The great American songwriter and provocateur Randy Newman will tour Australia and, for the first time, New Zealand in early 2020. Not with an orchestra, nor with a band, but solo.

As generous and engaged as ever, these will be shows encompassing vast musical knowledge and brilliant invention, and yes, he might even take requests.

In this brief outtake from my interview with Newman – look out for the full thing in the near future where our conversation ranges across Kennedys and Trump, satire and fascists, Toy Story and Tolstoy – we touch on the good and bad sides of playing solo. Especially when you have a career so starkly diverse as film score composer, children’s favourite and acerbic satirist.


Unlike his tour here seven years ago, where a full orchestra offered grandeur, cover and plenty of weapons to deploy, the next time we see Randy Newman he will be alone at the piano, singing songs from 12 Songs and Sail Away, Trouble In Paradise, and his last studio record, the brilliantly sharp and sometimes sinister Dark Matter.

To most of us in the audience this could seem exposing and brave, but it does have its advantages for a performer: the audience is also exposed.

“I’ve always liked it,” Newman says of solo performance. “I can feel the audience. When I play with the band or with the orchestra even, I lose some kind of contact, not being able to hear the coughing or whatever else is going on.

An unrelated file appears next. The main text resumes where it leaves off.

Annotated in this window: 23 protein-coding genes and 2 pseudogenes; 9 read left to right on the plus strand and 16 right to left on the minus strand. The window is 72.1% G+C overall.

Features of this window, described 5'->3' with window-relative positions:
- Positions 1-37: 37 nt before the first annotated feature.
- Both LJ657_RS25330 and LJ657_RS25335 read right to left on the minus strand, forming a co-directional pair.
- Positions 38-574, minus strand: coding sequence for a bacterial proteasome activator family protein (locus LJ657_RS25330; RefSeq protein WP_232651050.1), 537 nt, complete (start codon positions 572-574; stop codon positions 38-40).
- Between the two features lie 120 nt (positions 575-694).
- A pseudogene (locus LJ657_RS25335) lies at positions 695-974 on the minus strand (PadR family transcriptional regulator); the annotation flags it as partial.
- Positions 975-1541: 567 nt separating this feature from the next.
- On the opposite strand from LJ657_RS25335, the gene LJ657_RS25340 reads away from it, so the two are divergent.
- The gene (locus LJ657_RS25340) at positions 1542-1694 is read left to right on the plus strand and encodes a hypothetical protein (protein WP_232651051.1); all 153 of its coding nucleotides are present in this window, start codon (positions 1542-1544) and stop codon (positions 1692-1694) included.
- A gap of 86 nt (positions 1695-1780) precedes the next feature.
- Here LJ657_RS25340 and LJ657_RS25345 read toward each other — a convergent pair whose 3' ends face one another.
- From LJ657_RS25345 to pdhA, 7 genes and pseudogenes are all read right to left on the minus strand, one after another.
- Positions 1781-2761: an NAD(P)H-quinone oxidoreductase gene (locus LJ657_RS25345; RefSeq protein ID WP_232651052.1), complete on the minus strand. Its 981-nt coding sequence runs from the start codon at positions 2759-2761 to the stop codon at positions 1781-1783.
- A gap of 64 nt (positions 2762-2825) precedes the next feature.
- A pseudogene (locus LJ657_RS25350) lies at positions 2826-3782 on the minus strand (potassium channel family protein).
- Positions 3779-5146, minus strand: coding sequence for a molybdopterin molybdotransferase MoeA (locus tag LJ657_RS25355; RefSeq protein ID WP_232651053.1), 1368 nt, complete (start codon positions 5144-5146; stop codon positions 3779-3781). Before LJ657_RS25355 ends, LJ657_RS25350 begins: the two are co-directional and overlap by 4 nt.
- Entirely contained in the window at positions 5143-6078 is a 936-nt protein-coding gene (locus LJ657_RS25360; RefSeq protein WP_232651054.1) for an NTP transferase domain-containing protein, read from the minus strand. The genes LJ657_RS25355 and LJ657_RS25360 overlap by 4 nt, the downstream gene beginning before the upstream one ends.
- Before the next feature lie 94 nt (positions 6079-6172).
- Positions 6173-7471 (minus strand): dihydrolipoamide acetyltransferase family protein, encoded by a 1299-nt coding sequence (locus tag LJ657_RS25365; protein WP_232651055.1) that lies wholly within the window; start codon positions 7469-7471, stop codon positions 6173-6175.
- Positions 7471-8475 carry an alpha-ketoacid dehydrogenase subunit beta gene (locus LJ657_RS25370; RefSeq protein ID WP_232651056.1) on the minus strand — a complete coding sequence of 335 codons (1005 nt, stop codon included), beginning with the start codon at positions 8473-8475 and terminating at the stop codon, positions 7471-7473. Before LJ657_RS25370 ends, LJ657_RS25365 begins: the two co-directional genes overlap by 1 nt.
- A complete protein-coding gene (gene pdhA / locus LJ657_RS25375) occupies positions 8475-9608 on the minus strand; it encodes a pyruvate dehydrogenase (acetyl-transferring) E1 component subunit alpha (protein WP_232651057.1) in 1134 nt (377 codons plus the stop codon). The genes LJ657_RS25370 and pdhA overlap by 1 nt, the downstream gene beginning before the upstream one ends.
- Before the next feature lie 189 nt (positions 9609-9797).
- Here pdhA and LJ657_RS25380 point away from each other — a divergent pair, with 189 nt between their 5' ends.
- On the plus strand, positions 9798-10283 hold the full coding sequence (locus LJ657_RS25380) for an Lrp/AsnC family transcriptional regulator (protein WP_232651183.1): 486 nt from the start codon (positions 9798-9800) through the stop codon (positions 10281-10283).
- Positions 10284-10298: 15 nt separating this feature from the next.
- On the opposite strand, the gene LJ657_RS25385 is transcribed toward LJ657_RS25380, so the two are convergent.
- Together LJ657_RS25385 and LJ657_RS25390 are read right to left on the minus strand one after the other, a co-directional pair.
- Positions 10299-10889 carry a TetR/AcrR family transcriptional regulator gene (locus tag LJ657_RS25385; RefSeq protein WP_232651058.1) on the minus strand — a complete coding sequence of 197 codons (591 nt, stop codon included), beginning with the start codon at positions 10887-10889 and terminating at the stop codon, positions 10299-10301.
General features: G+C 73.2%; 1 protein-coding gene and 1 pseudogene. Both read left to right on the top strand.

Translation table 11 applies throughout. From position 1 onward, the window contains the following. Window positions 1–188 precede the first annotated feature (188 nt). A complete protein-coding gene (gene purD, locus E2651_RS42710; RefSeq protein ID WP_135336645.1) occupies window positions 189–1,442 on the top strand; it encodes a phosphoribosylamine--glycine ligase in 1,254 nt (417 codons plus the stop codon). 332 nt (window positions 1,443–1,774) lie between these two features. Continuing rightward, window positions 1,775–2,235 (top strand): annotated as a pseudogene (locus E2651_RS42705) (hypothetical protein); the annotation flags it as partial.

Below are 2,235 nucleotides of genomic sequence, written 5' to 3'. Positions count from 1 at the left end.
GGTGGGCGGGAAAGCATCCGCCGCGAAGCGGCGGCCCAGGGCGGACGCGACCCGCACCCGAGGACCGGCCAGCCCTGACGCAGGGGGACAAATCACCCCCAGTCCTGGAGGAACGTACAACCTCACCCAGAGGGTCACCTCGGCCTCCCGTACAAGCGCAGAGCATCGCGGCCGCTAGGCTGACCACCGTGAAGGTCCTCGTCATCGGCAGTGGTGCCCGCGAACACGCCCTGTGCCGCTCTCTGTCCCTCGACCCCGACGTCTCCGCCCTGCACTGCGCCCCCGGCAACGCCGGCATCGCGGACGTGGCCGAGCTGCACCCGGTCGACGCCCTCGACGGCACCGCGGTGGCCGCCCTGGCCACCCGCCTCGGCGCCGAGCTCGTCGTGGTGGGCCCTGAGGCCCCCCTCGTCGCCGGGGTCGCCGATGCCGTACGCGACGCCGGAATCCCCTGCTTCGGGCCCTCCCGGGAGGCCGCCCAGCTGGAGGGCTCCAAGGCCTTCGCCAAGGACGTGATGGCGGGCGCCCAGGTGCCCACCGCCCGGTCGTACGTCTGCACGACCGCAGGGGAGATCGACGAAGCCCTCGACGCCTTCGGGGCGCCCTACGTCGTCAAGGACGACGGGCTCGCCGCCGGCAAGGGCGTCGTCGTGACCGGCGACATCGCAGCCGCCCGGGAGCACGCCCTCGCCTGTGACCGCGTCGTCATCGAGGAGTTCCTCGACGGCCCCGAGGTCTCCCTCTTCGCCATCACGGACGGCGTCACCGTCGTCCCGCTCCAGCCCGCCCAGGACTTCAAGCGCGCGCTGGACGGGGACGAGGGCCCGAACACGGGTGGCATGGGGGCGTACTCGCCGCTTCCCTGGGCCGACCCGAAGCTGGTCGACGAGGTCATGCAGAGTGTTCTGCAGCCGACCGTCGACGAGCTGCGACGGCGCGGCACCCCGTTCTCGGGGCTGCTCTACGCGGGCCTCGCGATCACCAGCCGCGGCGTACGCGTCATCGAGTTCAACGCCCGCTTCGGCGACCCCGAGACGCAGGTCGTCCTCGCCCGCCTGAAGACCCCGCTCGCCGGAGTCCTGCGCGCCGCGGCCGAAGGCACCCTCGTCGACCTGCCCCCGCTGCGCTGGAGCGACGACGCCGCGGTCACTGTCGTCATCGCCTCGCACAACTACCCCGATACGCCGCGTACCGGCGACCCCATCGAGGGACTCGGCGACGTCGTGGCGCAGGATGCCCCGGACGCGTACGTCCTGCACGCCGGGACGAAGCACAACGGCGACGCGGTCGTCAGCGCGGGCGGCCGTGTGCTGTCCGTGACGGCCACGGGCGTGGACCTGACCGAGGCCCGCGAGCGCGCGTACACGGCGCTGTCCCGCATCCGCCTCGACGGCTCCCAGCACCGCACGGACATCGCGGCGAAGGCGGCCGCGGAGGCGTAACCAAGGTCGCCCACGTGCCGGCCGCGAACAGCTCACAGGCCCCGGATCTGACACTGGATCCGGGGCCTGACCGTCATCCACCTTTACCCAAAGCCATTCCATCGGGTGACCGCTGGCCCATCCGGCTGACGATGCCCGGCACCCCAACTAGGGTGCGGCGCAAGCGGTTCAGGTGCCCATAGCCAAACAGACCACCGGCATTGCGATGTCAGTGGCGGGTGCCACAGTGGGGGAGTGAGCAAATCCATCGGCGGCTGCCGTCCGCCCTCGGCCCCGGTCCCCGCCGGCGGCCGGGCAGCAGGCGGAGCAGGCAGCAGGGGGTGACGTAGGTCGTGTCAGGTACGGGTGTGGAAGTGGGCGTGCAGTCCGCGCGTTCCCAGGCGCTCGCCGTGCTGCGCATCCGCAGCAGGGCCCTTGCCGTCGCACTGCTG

“I go back and forth whether a solo show is enough, or play with the band or orchestra, which I did last time I was in Australia. But I don’t know how much it adds playing with a band: I’m not going to be jumping around much so there is no visual.”

So, no playing the piano with his feet then for the man who will, by the time he arrives in Australia, be 76?

“Yeah,” he chuckles. “I won’t be doing much of that though my hands are giving out a little.”

As well as the rustling and coughing, playing solo must also afford him the chance to hear an audience gasp at a line or pungent observation. This shock-of-the-real would be true even for an audience familiar with his vast catalogue of striking, often despicable characters and stories, who might find themselves suddenly being reminded of a classic Newman moment portraying a redneck in the court of the liberals, a Kentucky family a little too close for comfort, or a man whose sexual confidence is actually a shrivelled neediness, with or without your hat on.

Is there pleasure in hearing that gasp? In knowing he has hit the spot?

“Not always, but it’s what I intended, yeah,” Newman says. “It happens. Some of my stuff is kinda rough, particularly if you come based on You’ve Got A Friend In Me [the Oscar-nominated family favourite from Toy Story].

“I feel like I should have a sign around my neck ‘be careful’.”

For those children, or parents of children, for whom the Toy Story, Monsters Inc and A Bug’s Life films are their sole exposure to Newman, it may require someone walking ahead of him with a bell, possibly intoning “Unclean! Musically and morally unclean!”

He laughs. “That would be better, a bell.”

Randy Newman will play Riverside Theatre, Perth, January 30; Hamer Hall, Melbourne, February 2; State Theatre, Sydney, February 4; QPAC Concert Hall, Brisbane, February 7; Civic Theatre, Auckland, February 9; Wellington Opera House, February 11; Isaac Theatre Royal, Christchurch, February 13.

Tickets on sale Monday, August 26.